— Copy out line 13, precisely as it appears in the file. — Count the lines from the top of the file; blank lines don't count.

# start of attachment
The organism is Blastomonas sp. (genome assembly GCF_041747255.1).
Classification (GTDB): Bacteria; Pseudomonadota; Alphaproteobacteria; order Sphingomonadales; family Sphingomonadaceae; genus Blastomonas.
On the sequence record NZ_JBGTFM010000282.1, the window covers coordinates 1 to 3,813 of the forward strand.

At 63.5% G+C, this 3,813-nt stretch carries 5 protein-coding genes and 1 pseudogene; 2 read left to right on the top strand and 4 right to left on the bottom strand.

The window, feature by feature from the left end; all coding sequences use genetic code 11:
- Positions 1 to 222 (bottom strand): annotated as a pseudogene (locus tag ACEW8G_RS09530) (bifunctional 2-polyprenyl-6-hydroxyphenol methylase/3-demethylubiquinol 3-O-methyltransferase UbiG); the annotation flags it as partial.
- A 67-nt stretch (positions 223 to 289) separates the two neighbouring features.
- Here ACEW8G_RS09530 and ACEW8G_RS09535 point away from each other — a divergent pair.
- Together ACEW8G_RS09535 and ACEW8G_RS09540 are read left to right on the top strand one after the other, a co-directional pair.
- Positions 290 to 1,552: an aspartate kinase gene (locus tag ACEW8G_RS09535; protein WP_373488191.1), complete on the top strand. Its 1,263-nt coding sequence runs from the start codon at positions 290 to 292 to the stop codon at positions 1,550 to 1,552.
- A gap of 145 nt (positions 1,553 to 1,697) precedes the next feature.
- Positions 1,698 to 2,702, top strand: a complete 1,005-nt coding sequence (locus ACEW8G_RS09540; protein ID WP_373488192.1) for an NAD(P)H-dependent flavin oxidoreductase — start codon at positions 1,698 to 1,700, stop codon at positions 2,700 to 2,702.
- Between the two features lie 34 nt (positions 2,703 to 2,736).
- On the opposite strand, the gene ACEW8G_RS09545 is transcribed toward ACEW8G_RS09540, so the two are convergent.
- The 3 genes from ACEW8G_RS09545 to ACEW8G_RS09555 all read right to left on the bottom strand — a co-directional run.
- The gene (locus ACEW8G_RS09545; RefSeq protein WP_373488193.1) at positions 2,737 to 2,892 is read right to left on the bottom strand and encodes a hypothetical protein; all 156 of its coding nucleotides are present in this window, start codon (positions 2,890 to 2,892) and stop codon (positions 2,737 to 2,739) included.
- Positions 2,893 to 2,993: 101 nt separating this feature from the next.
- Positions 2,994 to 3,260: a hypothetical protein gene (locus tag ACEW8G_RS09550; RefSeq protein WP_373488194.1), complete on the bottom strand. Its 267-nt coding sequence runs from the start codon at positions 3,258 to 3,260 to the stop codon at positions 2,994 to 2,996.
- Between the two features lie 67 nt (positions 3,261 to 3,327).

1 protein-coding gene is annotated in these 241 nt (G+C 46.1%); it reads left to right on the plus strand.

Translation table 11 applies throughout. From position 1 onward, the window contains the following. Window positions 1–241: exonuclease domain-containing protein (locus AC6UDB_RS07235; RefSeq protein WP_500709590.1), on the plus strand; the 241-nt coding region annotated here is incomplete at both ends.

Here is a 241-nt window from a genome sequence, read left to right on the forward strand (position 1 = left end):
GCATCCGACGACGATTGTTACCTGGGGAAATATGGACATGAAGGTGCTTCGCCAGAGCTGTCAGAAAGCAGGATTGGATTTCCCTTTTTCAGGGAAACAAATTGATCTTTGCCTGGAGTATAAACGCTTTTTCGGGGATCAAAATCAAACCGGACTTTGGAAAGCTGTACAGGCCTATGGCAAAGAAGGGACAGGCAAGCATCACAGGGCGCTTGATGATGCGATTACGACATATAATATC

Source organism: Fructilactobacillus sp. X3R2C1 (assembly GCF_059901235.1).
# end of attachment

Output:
- Between the two features lie 34 nt (positions 2,703 to 2,736).